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    • 1. a published false statement that is damaging to a person's reputation; a written defamation.
    • 2. (in admiralty and ecclesiastical law) a plaintiff's written declaration.


    • 1. defame (someone) by publishing a libel: "she alleged the magazine had libeled her"
    • 2. (in admiralty and ecclesiastical law) bring a suit against: "if a ship does you any injury you libel the ship"
  2. libel: [noun] a written statement in which a plaintiff in certain courts sets forth the cause of action or the relief sought. a handbill especially attacking or defaming someone.

  3. tort: [noun] a wrongful act other than a breach of contract for which relief may be obtained in the form of damages or an injunction.

  4. slander: [noun] the utterance of false charges or misrepresentations which defame and damage another's reputation.

  5. Jan 01, 2016 · Slander and libel are considered to be civil wrongs, for which the law considers a monetary award to be a sufficient remedy for a wronged individual. In fact, while a successful plaintiff in a slander lawsuit may be awarded money, the court generally cannot force the defendant to retract the statement, or to publish an apology.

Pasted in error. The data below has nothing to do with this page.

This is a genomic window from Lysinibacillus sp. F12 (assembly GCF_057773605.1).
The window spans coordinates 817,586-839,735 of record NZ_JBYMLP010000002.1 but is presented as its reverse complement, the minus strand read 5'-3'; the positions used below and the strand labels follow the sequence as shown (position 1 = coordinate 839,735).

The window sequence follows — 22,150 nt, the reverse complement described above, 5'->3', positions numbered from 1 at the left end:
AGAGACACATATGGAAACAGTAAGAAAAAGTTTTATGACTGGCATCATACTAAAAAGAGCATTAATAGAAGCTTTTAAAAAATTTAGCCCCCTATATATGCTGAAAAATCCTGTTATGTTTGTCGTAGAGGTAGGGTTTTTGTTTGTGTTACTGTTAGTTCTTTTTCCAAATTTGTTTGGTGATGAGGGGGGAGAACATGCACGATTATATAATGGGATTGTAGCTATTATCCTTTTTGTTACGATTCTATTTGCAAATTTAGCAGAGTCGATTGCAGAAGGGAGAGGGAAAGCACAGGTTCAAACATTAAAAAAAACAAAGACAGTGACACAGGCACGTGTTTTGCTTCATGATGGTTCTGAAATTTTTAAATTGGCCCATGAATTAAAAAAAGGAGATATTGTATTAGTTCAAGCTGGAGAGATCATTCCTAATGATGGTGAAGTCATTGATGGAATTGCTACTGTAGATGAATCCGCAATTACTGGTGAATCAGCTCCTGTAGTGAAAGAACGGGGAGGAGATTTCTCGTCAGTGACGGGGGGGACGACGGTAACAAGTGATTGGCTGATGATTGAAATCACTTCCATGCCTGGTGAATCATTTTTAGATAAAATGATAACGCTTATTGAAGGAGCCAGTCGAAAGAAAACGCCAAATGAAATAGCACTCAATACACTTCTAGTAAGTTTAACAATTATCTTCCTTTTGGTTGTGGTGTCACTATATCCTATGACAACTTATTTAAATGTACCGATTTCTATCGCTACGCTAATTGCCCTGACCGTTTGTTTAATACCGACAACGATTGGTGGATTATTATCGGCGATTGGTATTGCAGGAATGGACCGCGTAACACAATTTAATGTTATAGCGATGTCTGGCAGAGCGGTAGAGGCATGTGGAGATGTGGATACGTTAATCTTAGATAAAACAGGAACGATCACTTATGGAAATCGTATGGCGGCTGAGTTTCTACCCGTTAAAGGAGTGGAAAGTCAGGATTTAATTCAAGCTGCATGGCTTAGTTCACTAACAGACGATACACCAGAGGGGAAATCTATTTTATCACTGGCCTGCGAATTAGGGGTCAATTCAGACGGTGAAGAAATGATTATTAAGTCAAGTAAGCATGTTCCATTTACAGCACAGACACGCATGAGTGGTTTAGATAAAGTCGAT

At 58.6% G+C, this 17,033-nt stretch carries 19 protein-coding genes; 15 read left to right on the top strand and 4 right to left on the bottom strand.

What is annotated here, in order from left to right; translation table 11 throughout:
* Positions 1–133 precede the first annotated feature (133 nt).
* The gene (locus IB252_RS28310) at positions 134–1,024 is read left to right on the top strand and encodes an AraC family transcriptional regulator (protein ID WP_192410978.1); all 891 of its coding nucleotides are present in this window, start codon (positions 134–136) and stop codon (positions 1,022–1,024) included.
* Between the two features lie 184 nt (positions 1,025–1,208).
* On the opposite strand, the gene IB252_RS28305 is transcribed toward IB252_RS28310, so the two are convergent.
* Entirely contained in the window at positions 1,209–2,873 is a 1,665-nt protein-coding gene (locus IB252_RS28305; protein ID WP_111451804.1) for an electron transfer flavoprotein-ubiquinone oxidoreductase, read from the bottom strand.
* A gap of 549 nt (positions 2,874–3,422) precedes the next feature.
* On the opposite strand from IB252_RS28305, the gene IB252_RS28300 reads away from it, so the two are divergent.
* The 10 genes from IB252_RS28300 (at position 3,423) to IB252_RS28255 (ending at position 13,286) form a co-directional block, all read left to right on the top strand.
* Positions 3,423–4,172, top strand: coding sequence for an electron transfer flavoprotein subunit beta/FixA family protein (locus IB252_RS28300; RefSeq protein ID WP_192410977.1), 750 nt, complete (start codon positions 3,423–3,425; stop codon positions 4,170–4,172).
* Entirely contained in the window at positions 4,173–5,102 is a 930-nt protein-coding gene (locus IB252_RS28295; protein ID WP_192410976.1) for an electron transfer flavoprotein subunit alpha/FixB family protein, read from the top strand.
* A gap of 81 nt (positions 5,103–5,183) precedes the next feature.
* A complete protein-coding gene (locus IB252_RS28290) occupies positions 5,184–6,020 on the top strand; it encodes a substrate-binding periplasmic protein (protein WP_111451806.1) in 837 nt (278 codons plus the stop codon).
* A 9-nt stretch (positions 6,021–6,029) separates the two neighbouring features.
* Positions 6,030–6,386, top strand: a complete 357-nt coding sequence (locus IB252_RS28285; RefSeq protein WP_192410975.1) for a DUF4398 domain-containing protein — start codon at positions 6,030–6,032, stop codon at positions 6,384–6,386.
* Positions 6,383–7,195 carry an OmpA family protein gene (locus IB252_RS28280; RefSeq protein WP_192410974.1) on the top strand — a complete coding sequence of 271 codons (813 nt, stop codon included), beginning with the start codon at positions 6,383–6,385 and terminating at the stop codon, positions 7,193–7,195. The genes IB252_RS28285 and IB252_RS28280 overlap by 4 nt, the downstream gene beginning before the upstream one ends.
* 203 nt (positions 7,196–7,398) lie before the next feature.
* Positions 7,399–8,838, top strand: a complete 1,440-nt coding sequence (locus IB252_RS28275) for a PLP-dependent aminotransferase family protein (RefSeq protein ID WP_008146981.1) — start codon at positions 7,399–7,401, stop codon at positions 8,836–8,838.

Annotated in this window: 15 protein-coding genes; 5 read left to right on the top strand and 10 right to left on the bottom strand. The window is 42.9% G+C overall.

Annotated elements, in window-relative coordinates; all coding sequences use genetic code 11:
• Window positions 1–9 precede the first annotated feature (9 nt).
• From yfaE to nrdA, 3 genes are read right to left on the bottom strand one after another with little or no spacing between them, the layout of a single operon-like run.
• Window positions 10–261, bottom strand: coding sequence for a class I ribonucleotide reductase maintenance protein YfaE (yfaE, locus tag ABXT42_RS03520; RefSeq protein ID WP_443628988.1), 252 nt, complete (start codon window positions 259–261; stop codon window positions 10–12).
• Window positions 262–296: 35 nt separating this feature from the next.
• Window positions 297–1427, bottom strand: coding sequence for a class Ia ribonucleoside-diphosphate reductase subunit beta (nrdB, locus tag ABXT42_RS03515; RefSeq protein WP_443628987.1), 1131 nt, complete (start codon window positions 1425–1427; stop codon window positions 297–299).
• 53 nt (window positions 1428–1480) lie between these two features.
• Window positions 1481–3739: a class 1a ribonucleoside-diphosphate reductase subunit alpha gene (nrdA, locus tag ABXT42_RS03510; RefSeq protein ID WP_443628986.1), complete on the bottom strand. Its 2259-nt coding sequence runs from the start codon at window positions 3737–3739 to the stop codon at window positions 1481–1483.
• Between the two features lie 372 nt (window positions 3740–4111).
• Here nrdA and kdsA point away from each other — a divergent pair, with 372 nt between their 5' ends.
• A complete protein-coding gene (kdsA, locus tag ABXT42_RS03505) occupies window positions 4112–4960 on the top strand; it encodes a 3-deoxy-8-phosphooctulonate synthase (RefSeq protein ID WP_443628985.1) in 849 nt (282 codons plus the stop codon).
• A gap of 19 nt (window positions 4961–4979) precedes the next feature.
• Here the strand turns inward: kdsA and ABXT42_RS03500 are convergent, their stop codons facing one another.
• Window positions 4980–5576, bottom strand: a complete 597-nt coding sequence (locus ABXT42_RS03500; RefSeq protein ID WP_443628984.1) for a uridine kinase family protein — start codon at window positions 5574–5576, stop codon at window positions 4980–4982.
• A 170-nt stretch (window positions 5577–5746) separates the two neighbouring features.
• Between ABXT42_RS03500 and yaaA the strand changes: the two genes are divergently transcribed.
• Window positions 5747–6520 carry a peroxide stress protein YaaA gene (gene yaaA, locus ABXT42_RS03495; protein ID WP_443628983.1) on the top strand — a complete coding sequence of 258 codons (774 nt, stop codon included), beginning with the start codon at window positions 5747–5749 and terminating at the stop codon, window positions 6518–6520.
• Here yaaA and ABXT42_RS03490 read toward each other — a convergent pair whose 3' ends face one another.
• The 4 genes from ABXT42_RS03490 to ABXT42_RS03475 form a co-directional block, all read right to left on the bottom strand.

6. Libel and slander laws fall under this category. Third, negligently false statements of fact may lead to civil liability in some instances. Lastly, some implicit statements of fact—those that have a "false factual connotation"—can also fall under this exception. There is also a fifth category of analysis.

  7. An action of libel required the same five general points as slander, except that it specifically involved the publication of defamatory statements. For certain criminal charges of libel, such as seditious libel, the truth or falsity of the statements was immaterial, as such laws were intended to maintain public support of the government and ...

  8. › wiki › AP_StylebookAP Stylebook - Wikipedia

    The AP Stylebook, also known by its full name The Associated Press Stylebook and Briefing on Media Law, is an American English grammar style and usage guide created by American journalists working for or connected with the Associated Press journalism cooperative based in New York City.

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